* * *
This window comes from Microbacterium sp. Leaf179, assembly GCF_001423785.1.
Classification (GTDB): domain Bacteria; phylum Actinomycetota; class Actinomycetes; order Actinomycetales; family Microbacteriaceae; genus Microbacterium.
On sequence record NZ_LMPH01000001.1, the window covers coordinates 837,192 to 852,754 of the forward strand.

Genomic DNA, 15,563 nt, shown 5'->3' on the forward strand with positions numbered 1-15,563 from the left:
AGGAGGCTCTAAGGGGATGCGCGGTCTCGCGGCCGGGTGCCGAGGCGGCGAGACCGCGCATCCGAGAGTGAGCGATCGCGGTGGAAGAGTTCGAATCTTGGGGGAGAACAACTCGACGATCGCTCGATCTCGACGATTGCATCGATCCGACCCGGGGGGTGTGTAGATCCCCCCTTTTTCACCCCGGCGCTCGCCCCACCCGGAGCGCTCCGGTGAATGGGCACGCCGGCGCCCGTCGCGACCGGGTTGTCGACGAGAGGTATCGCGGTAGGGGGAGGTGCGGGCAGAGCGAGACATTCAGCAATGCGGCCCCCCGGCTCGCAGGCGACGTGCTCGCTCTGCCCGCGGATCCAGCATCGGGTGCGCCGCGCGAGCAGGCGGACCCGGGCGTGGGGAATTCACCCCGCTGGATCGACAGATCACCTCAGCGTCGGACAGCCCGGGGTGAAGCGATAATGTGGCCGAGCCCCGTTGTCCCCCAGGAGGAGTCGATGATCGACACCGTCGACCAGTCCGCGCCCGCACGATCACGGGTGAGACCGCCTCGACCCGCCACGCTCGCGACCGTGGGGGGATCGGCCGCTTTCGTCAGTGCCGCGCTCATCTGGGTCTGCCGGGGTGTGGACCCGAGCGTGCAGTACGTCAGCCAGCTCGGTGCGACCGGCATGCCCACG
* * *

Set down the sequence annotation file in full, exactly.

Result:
This window comes from Microbacterium sp. Leaf179, assembly GCF_001423785.1.
Classification (GTDB): domain Bacteria; phylum Actinomycetota; class Actinomycetes; order Actinomycetales; family Microbacteriaceae; genus Microbacterium.
On sequence record NZ_LMPH01000001.1, the window covers coordinates 837,192 to 852,754 of the forward strand.

Genomic DNA, 15,563 nt, shown 5'->3' on the forward strand with positions numbered 1-15,563 from the left:
AGGAGGCTCTAAGGGGATGCGCGGTCTCGCGGCCGGGTGCCGAGGCGGCGAGACCGCGCATCCGAGAGTGAGCGATCGCGGTGGAAGAGTTCGAATCTTGGGGGAGAACAACTCGACGATCGCTCGATCTCGACGATTGCATCGATCCGACCCGGGGGGTGTGTAGATCCCCCCTTTTTCACCCCGGCGCTCGCCCCACCCGGAGCGCTCCGGTGAATGGGCACGCCGGCGCCCGTCGCGACCGGGTTGTCGACGAGAGGTATCGCGGTAGGGGGAGGTGCGGGCAGAGCGAGACATTCAGCAATGCGGCCCCCCGGCTCGCAGGCGACGTGCTCGCTCTGCCCGCGGATCCAGCATCGGGTGCGCCGCGCGAGCAGGCGGACCCGGGCGTGGGGAATTCACCCCGCTGGATCGACAGATCACCTCAGCGTCGGACAGCCCGGGGTGAAGCGATAATGTGGCCGAGCCCCGTTGTCCCCCAGGAGGAGTCGATGATCGACACCGTCGACCAGTCCGCGCCCGCACGATCACGGGTGAGACCGCCTCGACCCGCCACGCTCGCGACCGTGGGGGGATCGGCCGCTTTCGTCAGTGCCGCGCTCATCTGGGTCTGCCGGGGTGTGGACCCGAGCGTGCAGTACGTCAGCCAGCTCGGTGCGACCGGCATGCCCACG